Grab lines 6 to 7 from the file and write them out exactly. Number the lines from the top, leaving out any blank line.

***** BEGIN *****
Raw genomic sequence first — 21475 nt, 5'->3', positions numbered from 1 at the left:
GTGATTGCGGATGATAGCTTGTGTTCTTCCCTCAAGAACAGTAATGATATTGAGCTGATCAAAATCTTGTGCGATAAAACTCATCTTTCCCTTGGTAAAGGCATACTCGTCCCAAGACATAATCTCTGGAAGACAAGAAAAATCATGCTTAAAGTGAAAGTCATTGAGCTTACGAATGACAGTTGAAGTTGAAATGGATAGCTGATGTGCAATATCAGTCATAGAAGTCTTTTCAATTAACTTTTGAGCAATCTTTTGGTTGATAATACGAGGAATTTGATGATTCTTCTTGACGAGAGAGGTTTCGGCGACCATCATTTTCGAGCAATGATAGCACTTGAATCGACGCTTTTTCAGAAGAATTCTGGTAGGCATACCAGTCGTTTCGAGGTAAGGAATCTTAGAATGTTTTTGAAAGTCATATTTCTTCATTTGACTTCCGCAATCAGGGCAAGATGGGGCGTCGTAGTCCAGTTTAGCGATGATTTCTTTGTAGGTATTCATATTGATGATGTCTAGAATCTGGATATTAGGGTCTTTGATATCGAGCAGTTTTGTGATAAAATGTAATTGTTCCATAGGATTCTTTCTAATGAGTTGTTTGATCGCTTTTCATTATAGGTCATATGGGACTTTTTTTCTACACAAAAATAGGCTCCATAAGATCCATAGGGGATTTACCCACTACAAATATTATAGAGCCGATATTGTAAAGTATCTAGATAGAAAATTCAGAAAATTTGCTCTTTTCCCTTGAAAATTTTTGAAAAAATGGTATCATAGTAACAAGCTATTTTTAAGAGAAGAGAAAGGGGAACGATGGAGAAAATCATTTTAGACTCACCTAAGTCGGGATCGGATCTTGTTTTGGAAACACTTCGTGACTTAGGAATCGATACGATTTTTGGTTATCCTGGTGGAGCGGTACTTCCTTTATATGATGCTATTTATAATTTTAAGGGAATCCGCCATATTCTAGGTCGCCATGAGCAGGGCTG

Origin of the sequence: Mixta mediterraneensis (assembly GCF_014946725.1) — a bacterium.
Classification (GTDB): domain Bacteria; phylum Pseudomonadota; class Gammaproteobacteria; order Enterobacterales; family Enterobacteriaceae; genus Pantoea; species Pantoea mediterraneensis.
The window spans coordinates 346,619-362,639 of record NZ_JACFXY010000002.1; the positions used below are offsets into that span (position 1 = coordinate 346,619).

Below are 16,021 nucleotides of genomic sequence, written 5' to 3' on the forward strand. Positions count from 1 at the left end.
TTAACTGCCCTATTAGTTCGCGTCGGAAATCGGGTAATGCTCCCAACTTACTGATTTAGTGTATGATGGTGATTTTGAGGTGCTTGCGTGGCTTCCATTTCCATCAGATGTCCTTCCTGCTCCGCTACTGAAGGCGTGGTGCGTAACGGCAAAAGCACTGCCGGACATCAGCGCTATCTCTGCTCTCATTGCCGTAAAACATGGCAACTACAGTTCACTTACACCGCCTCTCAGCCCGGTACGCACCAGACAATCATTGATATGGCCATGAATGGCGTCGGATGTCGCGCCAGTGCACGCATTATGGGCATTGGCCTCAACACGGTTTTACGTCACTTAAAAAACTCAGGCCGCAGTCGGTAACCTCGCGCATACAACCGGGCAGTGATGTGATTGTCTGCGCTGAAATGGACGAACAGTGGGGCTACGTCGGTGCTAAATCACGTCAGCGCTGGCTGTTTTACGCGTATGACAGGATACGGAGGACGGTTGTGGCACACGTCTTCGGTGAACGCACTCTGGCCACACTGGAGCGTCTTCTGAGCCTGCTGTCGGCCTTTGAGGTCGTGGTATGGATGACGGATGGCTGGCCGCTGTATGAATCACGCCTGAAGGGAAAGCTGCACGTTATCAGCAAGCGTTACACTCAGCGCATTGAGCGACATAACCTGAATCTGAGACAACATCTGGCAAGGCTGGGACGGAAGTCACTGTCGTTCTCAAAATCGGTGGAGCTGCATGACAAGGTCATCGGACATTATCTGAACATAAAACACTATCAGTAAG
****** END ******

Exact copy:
Below are 16,021 nucleotides of genomic sequence, written 5' to 3' on the forward strand. Positions count from 1 at the left end.
TTAACTGCCCTATTAGTTCGCGTCGGAAATCGGGTAATGCTCCCAACTTACTGATTTAGTGTATGATGGTGATTTTGAGGTGCTTGCGTGGCTTCCATTTCCATCAGATGTCCTTCCTGCTCCGCTACTGAAGGCGTGGTGCGTAACGGCAAAAGCACTGCCGGACATCAGCGCTATCTCTGCTCTCATTGCCGTAAAACATGGCAACTACAGTTCACTTACACCGCCTCTCAGCCCGGTACGCACCAGACAATCATTGATATGGCCATGAATGGCGTCGGATGTCGCGCCAGTGCACGCATTATGGGCATTGGCCTCAACACGGTTTTACGTCACTTAAAAAACTCAGGCCGCAGTCGGTAACCTCGCGCATACAACCGGGCAGTGATGTGATTGTCTGCGCTGAAATGGACGAACAGTGGGGCTACGTCGGTGCTAAATCACGTCAGCGCTGGCTGTTTTACGCGTATGACAGGATACGGAGGACGGTTGTGGCACACGTCTTCGGTGAACGCACTCTGGCCACACTGGAGCGTCTTCTGAGCCTGCTGTCGGCCTTTGAGGTCGTGGTATGGATGACGGATGGCTGGCCGCTGTATGAATCACGCCTGAAGGGAAAGCTGCACGTTATCAGCAAGCGTTACACTCAGCGCATTGAGCGACATAACCTGAATCTGAGACAACATCTGGCAAGGCTGGGACGGAAGTCACTGTCGTTCTCAAAATCGGTGGAGCTGCATGACAAGGTCATCGGACATTATCTGAACATAAAACACTATCAGTAAG